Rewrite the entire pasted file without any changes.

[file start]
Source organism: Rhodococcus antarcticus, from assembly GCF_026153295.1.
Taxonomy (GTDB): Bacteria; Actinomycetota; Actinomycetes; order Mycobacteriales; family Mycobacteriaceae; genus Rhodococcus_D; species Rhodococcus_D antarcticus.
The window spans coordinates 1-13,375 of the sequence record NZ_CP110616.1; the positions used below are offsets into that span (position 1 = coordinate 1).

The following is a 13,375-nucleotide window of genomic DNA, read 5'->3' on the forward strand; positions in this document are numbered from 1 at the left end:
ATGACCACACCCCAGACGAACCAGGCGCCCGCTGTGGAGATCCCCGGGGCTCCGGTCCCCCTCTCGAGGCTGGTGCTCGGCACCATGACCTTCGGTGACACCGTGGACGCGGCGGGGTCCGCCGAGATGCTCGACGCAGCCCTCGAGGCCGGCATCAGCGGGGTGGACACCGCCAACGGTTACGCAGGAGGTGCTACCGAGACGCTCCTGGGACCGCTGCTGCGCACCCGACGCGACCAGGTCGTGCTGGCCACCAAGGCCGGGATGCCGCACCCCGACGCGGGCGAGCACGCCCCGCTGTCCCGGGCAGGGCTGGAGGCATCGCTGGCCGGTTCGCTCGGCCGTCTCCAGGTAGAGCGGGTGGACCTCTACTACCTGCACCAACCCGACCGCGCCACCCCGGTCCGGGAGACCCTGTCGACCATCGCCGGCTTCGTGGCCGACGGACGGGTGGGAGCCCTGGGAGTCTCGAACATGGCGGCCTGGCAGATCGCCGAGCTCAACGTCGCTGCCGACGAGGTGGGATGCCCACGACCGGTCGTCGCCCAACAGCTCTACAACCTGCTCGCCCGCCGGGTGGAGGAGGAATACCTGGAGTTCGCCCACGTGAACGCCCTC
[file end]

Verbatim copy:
Source organism: Rhodococcus antarcticus, from assembly GCF_026153295.1.
Taxonomy (GTDB): Bacteria; Actinomycetota; Actinomycetes; order Mycobacteriales; family Mycobacteriaceae; genus Rhodococcus_D; species Rhodococcus_D antarcticus.
The window spans coordinates 1-13,375 of the sequence record NZ_CP110616.1; the positions used below are offsets into that span (position 1 = coordinate 1).

The following is a 13,375-nucleotide window of genomic DNA, read 5'->3' on the forward strand; positions in this document are numbered from 1 at the left end:
ATGACCACACCCCAGACGAACCAGGCGCCCGCTGTGGAGATCCCCGGGGCTCCGGTCCCCCTCTCGAGGCTGGTGCTCGGCACCATGACCTTCGGTGACACCGTGGACGCGGCGGGGTCCGCCGAGATGCTCGACGCAGCCCTCGAGGCCGGCATCAGCGGGGTGGACACCGCCAACGGTTACGCAGGAGGTGCTACCGAGACGCTCCTGGGACCGCTGCTGCGCACCCGACGCGACCAGGTCGTGCTGGCCACCAAGGCCGGGATGCCGCACCCCGACGCGGGCGAGCACGCCCCGCTGTCCCGGGCAGGGCTGGAGGCATCGCTGGCCGGTTCGCTCGGCCGTCTCCAGGTAGAGCGGGTGGACCTCTACTACCTGCACCAACCCGACCGCGCCACCCCGGTCCGGGAGACCCTGTCGACCATCGCCGGCTTCGTGGCCGACGGACGGGTGGGAGCCCTGGGAGTCTCGAACATGGCGGCCTGGCAGATCGCCGAGCTCAACGTCGCTGCCGACGAGGTGGGATGCCCACGACCGGTCGTCGCCCAACAGCTCTACAACCTGCTCGCCCGCCGGGTGGAGGAGGAATACCTGGAGTTCGCCCACGTGAACGCCCTC